With the release of Titanic 3D, and its incredible worldwide success (outgrossing most first run movies this year) I’m once again being asked questions about ‘that moment’. As the ship sinks , the band begins to play ‘Nearer My God To Thee’ and time (and the movie) seems to stand still for a moment of quiet contemplation. It’s probably one of the classic all-time movie moments to rank alongside ‘Here’s looking at you, kid’ Ursula Andress emerging from the sea in Dr No, and the Pythons singing ‘Always Look On The Bright Side of Life’ (oops that’s one of mine too!)
Here’s how that classic scene was carefully planned by James Cameron and me. I’d recorded the wonderful I Salonisti sessions in Zurich before shooting commenced (you can hear the results of these sessions on the Titanic Anniversary Edition 2CD and 4CD box sets). Having turned down the chance to play Wallace Hartley in the film (I can’t play violin, can’t act, and had another movie in the works) I closed the book on Titanic and moved on to other things. Or so I thought.
One Saturday morning I awoke bright and early. The answer machine was definitely empty when I went to bed at about 1am. So it was with some surprise that I noticed it blinking with 9 messages when I came downstairs some 7 hours later. I scratched my head, yawned and pressed play.
‘John, this is Jon Landau’s assistant – could you please ring me on Mexico 1234?’
‘This is Jon Landau’s assistant, please call me’
Three more of these, each increasing in urgency, then
‘John, this is Jon Landau, please call me immediately!’
Three more of these followed, and then there it was
‘John, James Cameron, ring me!’
I needed no second bidding – thus far my job as historical music advisor had been pretty straightforward – take the White Star Line playlist, choose 25 or so pieces from it (a mix of classical reductions, popular salon pieces, and hits of the day – including some that were so obscure the Library of Congress archive had to be raided), speak to the wonderful musicians of I Salonisti – 2 violins, cello, double bass and piano (who were not only to record the music but were to play the ship’s orchestra in the movie) and, of course, write the missing arrangements. Then travel to Zurich to produce the recordings. And then sit back and relax while the filming progressed. Or so I thought….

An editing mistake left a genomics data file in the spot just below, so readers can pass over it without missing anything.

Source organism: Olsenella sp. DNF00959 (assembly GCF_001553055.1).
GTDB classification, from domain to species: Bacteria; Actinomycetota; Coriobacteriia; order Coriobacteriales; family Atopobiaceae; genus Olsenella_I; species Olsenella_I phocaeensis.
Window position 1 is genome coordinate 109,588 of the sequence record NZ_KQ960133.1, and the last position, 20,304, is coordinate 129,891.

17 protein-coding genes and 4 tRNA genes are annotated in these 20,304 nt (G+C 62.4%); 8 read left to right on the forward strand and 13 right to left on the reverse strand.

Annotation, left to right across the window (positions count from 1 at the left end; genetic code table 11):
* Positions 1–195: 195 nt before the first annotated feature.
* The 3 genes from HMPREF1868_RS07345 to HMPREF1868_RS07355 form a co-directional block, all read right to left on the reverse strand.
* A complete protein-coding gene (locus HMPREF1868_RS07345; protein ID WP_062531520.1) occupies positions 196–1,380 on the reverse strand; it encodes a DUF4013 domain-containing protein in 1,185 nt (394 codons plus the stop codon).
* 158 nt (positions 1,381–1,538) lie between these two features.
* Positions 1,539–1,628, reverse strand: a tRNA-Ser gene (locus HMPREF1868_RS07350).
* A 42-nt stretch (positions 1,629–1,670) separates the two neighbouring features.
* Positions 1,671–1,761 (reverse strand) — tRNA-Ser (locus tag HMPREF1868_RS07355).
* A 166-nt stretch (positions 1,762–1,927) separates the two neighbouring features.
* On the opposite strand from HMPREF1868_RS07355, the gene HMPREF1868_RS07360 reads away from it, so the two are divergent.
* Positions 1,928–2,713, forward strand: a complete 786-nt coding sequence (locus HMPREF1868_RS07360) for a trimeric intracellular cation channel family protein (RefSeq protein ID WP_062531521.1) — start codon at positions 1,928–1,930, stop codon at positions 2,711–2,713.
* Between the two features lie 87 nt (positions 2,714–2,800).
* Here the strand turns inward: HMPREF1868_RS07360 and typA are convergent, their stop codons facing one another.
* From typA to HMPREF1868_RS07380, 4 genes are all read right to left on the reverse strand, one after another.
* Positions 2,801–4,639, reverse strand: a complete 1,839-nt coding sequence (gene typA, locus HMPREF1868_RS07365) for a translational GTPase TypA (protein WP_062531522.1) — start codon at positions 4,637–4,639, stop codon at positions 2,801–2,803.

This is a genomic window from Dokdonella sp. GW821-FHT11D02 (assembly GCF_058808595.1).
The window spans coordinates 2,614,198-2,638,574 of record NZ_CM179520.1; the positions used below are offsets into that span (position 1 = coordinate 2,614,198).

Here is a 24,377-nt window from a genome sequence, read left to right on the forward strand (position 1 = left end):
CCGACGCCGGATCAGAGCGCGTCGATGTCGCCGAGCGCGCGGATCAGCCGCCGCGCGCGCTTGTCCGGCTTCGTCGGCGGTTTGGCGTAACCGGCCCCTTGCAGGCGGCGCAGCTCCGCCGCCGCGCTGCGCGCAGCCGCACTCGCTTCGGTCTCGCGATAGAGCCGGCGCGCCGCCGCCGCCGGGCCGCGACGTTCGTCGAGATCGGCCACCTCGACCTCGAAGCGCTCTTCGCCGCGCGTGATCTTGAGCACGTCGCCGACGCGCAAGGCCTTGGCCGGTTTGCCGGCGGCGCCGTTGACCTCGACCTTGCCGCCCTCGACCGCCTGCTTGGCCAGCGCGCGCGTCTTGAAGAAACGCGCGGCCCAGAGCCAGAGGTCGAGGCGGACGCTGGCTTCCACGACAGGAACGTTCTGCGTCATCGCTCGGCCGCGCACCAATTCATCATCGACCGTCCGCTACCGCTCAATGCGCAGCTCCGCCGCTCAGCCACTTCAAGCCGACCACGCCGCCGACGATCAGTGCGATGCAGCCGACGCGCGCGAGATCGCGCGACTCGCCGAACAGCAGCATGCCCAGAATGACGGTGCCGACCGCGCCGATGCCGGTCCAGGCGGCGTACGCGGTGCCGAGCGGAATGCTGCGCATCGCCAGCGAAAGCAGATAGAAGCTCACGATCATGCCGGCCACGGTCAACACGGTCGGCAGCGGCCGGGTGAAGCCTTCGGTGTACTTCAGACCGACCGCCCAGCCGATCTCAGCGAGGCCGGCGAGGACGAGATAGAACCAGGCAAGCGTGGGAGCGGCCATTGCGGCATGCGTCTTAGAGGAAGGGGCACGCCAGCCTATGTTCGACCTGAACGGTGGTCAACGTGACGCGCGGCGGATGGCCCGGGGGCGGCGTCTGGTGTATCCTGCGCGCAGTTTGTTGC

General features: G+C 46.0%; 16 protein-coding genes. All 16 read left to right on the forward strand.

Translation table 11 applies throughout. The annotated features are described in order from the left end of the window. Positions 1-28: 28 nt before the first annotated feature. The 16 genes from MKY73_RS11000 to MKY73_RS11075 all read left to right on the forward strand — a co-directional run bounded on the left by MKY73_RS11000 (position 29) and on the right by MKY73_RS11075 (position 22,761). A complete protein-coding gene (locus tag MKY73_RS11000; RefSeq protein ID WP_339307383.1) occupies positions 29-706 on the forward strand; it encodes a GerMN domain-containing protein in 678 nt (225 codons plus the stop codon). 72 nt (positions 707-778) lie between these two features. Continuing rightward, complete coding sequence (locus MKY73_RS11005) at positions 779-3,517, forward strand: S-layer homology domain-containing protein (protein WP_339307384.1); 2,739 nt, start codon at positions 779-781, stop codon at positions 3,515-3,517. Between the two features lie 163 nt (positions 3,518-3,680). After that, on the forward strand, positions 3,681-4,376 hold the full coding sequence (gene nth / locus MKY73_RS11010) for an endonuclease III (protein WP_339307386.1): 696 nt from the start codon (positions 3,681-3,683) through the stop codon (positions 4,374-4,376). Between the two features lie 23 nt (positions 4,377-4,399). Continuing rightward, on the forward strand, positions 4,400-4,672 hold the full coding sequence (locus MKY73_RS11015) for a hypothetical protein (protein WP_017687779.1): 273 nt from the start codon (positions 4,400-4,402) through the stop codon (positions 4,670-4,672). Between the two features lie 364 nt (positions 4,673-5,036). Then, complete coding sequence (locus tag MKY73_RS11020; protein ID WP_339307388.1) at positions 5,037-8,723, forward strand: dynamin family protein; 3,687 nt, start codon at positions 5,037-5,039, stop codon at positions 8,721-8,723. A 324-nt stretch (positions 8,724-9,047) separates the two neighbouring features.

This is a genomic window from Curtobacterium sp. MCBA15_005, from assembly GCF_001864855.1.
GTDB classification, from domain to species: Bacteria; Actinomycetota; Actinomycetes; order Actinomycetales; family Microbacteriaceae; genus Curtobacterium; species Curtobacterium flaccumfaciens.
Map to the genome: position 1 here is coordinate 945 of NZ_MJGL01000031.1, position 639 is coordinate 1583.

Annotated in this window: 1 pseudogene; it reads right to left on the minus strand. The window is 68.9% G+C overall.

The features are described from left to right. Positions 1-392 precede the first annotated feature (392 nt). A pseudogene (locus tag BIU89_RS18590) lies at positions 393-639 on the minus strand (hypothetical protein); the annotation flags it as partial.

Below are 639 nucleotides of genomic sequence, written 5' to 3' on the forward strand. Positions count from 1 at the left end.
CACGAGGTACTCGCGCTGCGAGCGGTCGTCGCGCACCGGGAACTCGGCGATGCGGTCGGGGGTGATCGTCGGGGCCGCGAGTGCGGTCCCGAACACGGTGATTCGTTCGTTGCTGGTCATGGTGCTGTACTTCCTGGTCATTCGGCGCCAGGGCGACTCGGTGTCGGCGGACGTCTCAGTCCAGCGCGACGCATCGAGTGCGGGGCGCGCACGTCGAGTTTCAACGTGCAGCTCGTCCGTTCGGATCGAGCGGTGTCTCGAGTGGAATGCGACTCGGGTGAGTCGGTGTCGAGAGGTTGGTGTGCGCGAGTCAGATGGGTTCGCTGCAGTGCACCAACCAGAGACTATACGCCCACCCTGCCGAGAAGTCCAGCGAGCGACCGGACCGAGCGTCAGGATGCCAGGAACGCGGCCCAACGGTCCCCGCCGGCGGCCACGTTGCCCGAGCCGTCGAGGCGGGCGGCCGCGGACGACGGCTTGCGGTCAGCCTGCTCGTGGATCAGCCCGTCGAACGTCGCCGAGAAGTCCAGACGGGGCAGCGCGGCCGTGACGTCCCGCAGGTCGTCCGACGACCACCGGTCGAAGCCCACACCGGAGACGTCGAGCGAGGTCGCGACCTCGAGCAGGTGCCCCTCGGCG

I dialed the number, which after hearing it 9 times in a row I now knew by heart. ‘John Altman for James Cameron’ I announced, with a tremble in my voice. ‘Ah yes, one moment please’ I heard the sound of footsteps, then nothing, and then……….. the unmistakeable sound of water splashing. A voice….
‘James, this is John Altman calling from London’
‘Nearer My God To Thee – how do the words fit the music?’
‘The words – how do they fit the music?’
Aaaah – now I realized the urgency….and realized that people had been waiting in the water, possibly all night, for this moment. I began to sing (my vocal abilities would not give Bocelli sleepless nights at the best of times, and this certainly wasn’t the best of times.)
‘One moment!’ the mighty Cameron interrupted my flow ‘OK start again.’
I did, if possible sounding even worse at the second attempt, and realized that there was now a microphone or megaphone held to the mobile phone beaming it out to heaven knows how many cast and crew members. I finished my a cappella rendition to total silence, then a perfunctory ‘thank you’ from the great director, and then the click of the receiver.
It seems that when they came to shoot the climactic scene, neither of the two melodies we had recorded for Nearer My God were the one that James Cameron remembered, and no one on set knew the one he desired. My awful telephonic vocal rendition was enough to set the filming back on track and they were able to complete the now classic sequence with no further delays. So if the scene in the film seems realistically spontaneous, you now know the secret. It was!
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Posted in: Music History 101